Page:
Author: Rachael Severance

With the winter holidays upon us, we may feel the additional pressure to go, go, go: making holiday cookies, selecting gifts, getting twinkly lights up, seeing family and friends—all on top of our everyday lives, a mile-long to-do list, and what may feel like perpetual busyness. While your natural inclination may be to multitask and make it all happen, a smile plastered on your face all the way to the finish line, let’s pause for a moment and consider: is multitasking a healthy way to live?

What Is Multitasking?

Before we look at whether multitasking is a healthy habit, we need to define what multitasking is. Multitasking is, essentially, the performance of more than one task simultaneously. We all know what that looks like: wrapping up an email while we talk on the phone, responding to an instant message while we’re on a Zoom conference call.

A 2017 study published in Applied Ergonomics delves further in and differentiates between three types of multitasking:

Concurrent multitasking is when you conduct two or more tasks at the same time.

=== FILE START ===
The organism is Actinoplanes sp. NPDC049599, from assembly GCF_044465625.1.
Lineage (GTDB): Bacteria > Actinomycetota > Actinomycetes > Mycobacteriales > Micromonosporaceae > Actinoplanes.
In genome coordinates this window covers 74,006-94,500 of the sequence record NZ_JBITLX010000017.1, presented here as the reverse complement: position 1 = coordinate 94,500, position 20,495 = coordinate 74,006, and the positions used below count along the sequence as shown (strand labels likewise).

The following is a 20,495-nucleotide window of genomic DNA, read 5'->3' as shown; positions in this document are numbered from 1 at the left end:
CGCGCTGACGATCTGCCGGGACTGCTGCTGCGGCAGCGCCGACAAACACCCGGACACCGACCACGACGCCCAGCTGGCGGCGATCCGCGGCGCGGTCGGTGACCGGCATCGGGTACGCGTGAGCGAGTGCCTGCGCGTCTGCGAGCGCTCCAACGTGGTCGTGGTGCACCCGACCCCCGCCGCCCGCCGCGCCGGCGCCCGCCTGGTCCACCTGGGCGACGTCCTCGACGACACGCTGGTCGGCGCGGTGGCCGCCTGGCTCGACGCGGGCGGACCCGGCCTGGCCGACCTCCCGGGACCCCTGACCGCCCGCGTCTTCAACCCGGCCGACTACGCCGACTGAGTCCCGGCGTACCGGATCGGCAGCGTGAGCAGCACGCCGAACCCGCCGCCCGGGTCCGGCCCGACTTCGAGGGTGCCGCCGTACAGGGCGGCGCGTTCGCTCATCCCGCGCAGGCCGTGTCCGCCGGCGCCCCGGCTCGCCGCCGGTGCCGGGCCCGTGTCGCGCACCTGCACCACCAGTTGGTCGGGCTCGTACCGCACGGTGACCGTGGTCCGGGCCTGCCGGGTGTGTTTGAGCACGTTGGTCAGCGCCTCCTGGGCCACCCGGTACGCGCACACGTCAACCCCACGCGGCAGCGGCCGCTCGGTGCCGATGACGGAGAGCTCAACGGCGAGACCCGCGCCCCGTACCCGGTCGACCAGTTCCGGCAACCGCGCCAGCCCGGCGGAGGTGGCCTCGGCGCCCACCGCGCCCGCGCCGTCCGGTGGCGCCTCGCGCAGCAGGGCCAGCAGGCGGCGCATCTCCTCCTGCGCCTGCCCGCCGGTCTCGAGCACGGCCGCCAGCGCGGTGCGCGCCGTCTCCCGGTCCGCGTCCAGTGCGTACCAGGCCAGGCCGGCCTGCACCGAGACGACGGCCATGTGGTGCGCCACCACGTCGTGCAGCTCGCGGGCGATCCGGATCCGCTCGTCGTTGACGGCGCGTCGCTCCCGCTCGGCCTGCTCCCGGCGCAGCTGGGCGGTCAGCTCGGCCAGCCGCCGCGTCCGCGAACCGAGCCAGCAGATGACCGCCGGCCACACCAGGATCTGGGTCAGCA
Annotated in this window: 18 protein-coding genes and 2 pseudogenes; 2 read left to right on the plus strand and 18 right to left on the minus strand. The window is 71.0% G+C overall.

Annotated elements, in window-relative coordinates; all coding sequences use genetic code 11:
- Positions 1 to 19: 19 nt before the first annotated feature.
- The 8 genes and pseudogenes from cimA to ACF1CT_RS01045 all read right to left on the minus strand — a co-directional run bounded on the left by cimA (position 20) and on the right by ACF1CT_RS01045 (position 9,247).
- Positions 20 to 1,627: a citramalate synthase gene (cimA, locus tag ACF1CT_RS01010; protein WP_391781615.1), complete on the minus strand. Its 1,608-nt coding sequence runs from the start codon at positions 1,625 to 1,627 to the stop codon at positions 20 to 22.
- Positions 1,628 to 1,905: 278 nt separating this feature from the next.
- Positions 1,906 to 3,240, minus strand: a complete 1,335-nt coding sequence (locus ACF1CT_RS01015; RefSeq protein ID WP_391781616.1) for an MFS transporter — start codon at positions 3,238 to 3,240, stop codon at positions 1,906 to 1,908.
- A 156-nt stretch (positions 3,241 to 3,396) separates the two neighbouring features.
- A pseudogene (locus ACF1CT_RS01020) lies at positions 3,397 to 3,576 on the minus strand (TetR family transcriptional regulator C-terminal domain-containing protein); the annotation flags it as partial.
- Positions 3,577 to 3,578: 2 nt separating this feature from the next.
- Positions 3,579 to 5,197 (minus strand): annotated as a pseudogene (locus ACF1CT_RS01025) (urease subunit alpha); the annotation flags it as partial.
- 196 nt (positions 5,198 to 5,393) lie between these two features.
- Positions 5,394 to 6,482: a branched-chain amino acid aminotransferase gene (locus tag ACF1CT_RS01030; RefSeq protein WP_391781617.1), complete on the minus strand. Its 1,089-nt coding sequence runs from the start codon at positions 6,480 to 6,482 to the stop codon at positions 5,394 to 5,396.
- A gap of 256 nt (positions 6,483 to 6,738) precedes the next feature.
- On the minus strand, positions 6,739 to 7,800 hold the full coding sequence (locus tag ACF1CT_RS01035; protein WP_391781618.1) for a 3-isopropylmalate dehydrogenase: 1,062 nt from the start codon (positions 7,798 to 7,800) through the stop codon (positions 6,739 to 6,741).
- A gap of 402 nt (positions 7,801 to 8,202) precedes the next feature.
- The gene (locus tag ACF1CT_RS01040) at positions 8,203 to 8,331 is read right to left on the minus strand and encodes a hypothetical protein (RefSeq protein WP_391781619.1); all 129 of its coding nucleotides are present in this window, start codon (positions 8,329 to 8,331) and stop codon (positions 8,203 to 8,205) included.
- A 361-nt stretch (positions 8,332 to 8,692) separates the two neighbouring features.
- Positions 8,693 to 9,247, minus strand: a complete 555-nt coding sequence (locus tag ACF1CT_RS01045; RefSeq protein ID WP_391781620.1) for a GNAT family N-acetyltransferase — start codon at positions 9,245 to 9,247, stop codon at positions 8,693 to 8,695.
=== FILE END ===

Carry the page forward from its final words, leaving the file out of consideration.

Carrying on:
Interleaved multitasking, or task switching, is when you switch between two or more tasks as they develop.

Combined multitasking is a combination of the two types above; it is when you execute two or more tasks concurrently while switching between tasks as they develop.

In general, when folks refer to multitasking, they are referring to combined multitasking.

Is Multitasking Bad for You?

With job descriptions routinely advertising for employees who can juggle multiple tasks and lives that seem to get busier and busier, multitasking can seem like a knee-jerk response to getting more done in a day. It’s worthwhile, however, to pause and look at the research done on time management techniques and consider whether multitasking is a healthy or unhealthy practice to partake in.